Josh switched from driving the ‘Homewrecker’ to being the gunner and second in command in the tank.  Zach took the driver’s seat, giving the new guy, Tyler Serna, the loader’s job.  Charlie Company’s CO, Capt. Dennis Frye, assigned his company sergeant (senior enlisted man), David B. Cooper, to take command of the First Platoon.  He also took Lt. Williams’ place in command of ‘Homewrecker.’  First Sergeant Cooper was known as D. B. around the company.  Sergeant Cooper’s mother was horrified forty-two years ago when the hijacker, D. B. Cooper, jumped into infamy by hijacking a plane and parachuting into the Washington forests and history.  She tried valiantly to keep her six month old son’s name David, but the rest of the world nicknamed him D. B.  The sergeant long ago accepted the nickname.


Josh liked Sergeant Cooper.  He was demanding but fair.  He treated the men in his platoon well and saw to their care, feeding and general welfare.  Most important, he had rallied the spirits of the men after the platoon lost two of their four tanks and ten of the sixteen men in the initial fighting in Canada.  That was emotionally hard in a National Guard outfit like the 41st Division’s 81st Heavy Brigade Combat Team.  All the members of their platoon hailed from Seattle or Olympia.  Josh had trained with and known every one of those fallen comrades since he joined the guard two and a half years ago.


Josh joined up to earn a scholarship for college.  His father, Robert, sold tires for a living.  His mom, Laura, worked as a receptionist in a doctor’s office.  Josh was gifted with computers and had the grades to go to Stanford for an Information Technology degree.  His family didn’t have the money for tuition and Josh couldn’t get enough scholarship money to swing the pricey university. 


The wars in Iraq and Afghanistan were winding down when he graduated from high school in 2010, so he figured it would be safe to join the National Guard.  He worked for Geek Squad, fixing computers and helping people with their software while he earned enough money to get through four years at the prestigious college.  Josh did his six months of active service soon after joining up at Fort Benning, Georgia at the Army’s Maneuver Center (MCoE).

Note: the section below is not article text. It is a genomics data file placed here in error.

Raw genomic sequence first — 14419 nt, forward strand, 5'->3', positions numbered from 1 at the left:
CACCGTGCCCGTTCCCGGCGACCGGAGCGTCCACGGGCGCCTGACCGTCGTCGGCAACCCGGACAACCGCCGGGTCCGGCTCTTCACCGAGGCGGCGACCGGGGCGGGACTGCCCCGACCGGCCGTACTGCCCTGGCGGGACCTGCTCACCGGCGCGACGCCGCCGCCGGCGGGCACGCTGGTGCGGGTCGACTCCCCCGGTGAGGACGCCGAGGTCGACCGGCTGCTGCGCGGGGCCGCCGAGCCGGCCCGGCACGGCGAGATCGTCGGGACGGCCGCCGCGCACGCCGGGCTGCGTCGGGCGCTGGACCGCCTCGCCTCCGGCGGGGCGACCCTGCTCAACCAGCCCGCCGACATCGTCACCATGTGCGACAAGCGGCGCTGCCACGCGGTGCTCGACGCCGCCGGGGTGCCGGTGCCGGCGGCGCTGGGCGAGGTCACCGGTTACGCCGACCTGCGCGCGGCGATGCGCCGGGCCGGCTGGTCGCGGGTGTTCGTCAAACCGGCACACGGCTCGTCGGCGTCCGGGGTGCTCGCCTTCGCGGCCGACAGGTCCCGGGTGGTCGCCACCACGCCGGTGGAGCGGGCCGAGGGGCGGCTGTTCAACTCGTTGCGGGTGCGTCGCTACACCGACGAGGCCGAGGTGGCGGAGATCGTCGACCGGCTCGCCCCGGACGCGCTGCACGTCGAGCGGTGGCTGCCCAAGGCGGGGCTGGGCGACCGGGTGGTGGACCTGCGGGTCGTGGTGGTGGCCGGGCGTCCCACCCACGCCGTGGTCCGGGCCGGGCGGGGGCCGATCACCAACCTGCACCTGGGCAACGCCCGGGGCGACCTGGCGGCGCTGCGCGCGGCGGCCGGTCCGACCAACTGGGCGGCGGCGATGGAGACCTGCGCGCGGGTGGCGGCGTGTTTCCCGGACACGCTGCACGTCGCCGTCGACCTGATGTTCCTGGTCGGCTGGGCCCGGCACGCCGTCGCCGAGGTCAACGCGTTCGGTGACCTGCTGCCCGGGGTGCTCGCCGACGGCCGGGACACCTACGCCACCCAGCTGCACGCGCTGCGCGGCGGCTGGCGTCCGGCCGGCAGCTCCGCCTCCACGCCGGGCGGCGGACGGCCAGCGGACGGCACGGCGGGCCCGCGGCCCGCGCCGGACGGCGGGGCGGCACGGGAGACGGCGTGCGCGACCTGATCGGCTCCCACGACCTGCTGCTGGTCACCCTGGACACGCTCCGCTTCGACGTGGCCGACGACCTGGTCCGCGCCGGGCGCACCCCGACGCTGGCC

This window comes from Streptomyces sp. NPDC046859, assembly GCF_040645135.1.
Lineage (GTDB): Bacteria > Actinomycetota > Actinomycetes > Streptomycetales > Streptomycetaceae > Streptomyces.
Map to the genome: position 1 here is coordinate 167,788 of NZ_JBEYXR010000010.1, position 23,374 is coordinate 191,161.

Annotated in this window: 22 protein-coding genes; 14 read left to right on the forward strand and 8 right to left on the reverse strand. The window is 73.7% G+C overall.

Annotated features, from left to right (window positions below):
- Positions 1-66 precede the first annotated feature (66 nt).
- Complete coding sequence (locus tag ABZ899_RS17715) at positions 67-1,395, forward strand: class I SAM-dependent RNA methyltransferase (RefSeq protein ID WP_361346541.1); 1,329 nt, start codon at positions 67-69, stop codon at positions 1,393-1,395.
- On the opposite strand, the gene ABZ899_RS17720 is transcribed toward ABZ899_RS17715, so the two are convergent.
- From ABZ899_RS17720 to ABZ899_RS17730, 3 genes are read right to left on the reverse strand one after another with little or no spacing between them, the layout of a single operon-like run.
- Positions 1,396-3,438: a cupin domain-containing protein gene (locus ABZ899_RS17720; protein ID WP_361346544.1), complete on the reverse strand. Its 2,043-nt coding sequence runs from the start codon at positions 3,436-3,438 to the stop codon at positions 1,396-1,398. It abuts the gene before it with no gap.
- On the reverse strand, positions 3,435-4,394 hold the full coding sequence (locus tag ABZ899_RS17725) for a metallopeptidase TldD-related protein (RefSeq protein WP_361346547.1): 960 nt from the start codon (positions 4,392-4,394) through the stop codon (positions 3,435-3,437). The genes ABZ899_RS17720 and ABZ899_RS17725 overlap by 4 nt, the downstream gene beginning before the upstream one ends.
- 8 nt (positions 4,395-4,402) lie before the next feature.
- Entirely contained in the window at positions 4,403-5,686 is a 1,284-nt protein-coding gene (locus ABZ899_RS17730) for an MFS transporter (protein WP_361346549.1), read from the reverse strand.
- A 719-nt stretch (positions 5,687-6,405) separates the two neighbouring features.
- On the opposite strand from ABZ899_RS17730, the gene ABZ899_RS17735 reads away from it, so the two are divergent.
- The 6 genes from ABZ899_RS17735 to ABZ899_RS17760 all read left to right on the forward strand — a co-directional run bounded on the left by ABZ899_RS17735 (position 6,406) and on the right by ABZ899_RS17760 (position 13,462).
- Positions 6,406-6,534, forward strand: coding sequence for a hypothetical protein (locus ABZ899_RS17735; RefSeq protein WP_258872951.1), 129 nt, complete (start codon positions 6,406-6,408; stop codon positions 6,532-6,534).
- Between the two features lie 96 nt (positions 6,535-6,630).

Josh’s local armory in Olympia housed C Company, 1st Battalion, 185 Armor, so Josh ended up as a tanker even though his ASVAB (Armed Services Vocational Aptitude Battery) indicated he would be an excellent computer tech for the Guard.  Josh did well in tanker school and got along with the other, older members of his company back in Olympia.  The Guard demanded a weekend a month and two weeks each summer from their members. 


Josh liked his job with Geek Squad.  He’d much rather be back home in Olympia dealing with WANs, raid arrays and configuring people’s hardware and software than sitting in a cold tank running diagnostics.  God, how he hated the damn Chinks.  They turned his comfortable world upside down ten months ago.  If only it were a dream…




0615 Hours, Sedro-Woolley


Zach Rice maneuvered the Homewrecker into the end of the line of tanks departing the municipal maintenance yard where their company spent the previous night.  C Company was on the tail end of the 1/185 Armor Battalion’s march through Sedro-Woolley to the start line on the northwest end of town.  Abrams tanks from the 1/303 Cav would follow their battalion.


Sergeant Cooper had briefed the entire platoon on the plan for the attack half an hour ago, before the big column got on the road.  The 41st Division would attack due west, two brigade combat teams abreast, across the plain towards I-5 and Burlington.  Their 81st Heavy BCT would take the right side of the attack.  The 116th Cav BCT would attack on their left.  The 41st BCT would follow in reserve, ready to assist wherever needed.  The 82nd Cav Regiment would protect the flank of the attack.  The 2nd Infantry Division would cross to the north side of the Skagit and be ready to reinforce the attack, if needed, or exploit the breach with an attack north to Bellingham and Deming.


Sergeant Cooper coolly talked with the other tanks in the platoon as they clanked north through the town.  Josh Warner watched their progress through town on the aiming scope of his gun.  Josh bit his lip nervously as they rolled forward.  He had been in the thick of eight or nine battles in the past three weeks, but he still felt frightened about what was coming.  He glanced over at Tyler Serna, his loader.  He could see that Serna was pale and sweating, even in the red light illuminating the tank interior.